The hallway is empty, only the safety lights at the ends and in the middle by the office provide enough illumination to see anything at all. I let the door I had opened with a key shut behind me, the click of the latch hardly registering. I look down the mostly dark hall and feel that jittery sense I’ve had before when in a deserted building. I recognize it immediately. It says I shouldn’t be here, that someone will catch me, that unknown dangers lurk, that I should get out. Get out, now! Which is silly, but logic is one thing, emotions something else.
The reality of the situation is, I have permission to be here even now, in the evening when the place is locked up tight and the janitorial staff long gone. I’d been able to convince Dr. Sanders—Principal Sanders—that I wanted to reminisce alone in the school and would lock it back up when I left. I’d told him I wanted to relive my past in a very small and harmless way.
He hadn’t asked me about that. He very likely assumed he knew, that it was obvious; that he couldn’t be more wrong wasn’t something I had any reason to bring up. But he did ask me a question, not why I wanted to be here when everyone else was gone, but when.
The why was a lot more interesting, a lot more personal, but I was spared that. The when is now. At night. I told him I had to return to college and it was tonight or never. I wanted to see the place with no one to interrupt me, with no one around. That’s what I got.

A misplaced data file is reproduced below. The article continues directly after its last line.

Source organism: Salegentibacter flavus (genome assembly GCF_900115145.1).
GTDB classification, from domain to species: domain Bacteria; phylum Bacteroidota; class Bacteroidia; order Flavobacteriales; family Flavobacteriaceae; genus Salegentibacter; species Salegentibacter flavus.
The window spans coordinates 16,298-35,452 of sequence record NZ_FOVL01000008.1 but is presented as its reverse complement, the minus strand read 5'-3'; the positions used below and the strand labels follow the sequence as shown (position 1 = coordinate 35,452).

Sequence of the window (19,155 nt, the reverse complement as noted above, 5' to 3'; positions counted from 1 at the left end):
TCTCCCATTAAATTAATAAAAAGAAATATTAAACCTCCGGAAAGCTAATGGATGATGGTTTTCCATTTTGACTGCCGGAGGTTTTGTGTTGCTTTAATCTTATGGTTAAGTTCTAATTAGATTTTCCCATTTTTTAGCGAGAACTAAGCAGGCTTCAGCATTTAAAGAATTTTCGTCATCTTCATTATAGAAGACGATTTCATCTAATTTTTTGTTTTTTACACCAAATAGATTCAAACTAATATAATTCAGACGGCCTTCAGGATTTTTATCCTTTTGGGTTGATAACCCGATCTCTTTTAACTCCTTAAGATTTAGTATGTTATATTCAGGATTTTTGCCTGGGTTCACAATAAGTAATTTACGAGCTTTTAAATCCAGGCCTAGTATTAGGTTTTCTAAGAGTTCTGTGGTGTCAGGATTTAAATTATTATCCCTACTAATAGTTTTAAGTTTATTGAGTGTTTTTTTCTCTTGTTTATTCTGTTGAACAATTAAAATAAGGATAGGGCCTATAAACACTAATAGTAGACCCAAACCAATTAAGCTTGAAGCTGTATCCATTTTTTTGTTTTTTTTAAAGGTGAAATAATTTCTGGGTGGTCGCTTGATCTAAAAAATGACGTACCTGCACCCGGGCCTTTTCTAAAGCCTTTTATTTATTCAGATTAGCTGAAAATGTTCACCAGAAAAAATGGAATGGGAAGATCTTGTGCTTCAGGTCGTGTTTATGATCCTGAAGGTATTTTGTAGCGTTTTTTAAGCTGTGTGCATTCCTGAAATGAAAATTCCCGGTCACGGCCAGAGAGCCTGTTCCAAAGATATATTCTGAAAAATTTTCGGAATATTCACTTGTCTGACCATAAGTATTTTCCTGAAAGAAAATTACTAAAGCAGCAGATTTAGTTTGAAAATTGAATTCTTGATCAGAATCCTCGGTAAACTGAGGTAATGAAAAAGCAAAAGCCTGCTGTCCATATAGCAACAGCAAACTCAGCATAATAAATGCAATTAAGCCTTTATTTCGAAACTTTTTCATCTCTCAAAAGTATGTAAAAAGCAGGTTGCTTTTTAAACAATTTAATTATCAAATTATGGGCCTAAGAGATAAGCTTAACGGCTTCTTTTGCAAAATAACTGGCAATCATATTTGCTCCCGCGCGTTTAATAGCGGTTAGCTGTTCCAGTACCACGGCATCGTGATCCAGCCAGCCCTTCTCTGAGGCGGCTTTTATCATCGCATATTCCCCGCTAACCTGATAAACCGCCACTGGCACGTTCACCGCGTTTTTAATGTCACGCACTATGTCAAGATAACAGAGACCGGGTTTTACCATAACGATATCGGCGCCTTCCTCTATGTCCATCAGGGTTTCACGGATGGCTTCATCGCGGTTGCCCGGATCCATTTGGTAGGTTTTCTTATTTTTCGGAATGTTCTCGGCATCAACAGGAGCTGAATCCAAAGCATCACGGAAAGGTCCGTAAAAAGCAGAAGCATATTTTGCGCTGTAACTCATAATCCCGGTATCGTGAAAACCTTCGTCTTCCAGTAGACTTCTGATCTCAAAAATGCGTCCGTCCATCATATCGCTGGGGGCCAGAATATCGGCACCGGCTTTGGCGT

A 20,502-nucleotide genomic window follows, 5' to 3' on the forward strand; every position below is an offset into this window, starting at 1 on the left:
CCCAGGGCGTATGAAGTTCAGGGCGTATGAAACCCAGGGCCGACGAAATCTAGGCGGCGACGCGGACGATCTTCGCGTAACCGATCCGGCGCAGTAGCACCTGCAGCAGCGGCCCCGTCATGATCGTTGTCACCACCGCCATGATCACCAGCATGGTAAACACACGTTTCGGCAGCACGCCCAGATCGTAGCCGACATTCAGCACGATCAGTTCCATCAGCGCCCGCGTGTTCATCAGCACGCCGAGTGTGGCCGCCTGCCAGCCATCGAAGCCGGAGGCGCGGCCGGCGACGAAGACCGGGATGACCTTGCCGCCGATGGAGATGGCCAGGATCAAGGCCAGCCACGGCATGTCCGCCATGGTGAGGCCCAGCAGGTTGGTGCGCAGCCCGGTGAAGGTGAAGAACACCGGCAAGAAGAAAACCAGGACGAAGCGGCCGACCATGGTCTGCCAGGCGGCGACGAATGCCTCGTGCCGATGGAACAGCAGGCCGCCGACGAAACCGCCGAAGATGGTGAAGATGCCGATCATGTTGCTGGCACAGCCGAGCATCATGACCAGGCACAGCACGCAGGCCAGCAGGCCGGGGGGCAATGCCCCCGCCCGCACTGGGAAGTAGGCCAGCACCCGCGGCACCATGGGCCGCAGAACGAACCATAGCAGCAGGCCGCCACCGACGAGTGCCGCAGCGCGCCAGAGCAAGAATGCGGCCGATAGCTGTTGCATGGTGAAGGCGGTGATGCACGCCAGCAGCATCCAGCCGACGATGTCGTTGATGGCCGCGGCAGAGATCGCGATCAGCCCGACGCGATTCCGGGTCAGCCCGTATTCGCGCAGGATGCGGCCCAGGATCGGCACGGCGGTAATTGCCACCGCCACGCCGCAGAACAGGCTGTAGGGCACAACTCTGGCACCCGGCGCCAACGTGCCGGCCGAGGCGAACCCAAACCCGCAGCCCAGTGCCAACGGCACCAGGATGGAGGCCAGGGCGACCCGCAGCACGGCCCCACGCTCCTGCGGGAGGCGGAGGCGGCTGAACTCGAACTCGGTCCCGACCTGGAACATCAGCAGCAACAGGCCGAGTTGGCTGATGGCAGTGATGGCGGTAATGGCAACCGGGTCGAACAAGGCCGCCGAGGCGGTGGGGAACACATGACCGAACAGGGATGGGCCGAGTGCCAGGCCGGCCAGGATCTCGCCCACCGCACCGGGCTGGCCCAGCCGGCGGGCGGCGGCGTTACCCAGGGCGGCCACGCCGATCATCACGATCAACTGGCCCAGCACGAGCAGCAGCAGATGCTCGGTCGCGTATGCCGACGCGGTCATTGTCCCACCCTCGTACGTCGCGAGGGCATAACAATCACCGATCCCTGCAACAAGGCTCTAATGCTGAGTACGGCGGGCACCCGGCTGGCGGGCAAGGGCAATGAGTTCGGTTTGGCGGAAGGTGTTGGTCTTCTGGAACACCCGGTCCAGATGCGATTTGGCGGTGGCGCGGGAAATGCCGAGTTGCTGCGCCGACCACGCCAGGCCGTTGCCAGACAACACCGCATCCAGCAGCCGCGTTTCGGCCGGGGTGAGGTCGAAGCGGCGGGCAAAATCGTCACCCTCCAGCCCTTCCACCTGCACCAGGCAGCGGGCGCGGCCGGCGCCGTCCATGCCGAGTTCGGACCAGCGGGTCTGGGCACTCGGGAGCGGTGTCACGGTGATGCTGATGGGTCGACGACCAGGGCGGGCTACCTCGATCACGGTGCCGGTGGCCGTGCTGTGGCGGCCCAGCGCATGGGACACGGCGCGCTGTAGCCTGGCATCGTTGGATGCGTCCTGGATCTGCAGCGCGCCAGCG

The place is dead. It feels it. So different than during the day, when it’s filled with life. Filled to overflowing. That’s part of what makes how it feels now so strange. Gives me a little twinge in my stomach. I shake my head and laugh at myself.
But being here alone is part of my reason for being here, and if it feels a bit strange, that’s okay. I’m nervous, but now I can attribute that to the atmosphere.
I had to come at night, uninterrupted by the people who’d love to see me, talk to me. I couldn’t walk through the school with kids still here. Or teachers. No, this is the only time I can do this. At night. Alone. So that’s a big part of it.
I’m alone with my memories, memories evoked by the look and feel and smell of the place. Alone as I’d been when I was actually a part of this, even while in the middle of everything. Then, I’d been one of many, though I always felt a little bit alone.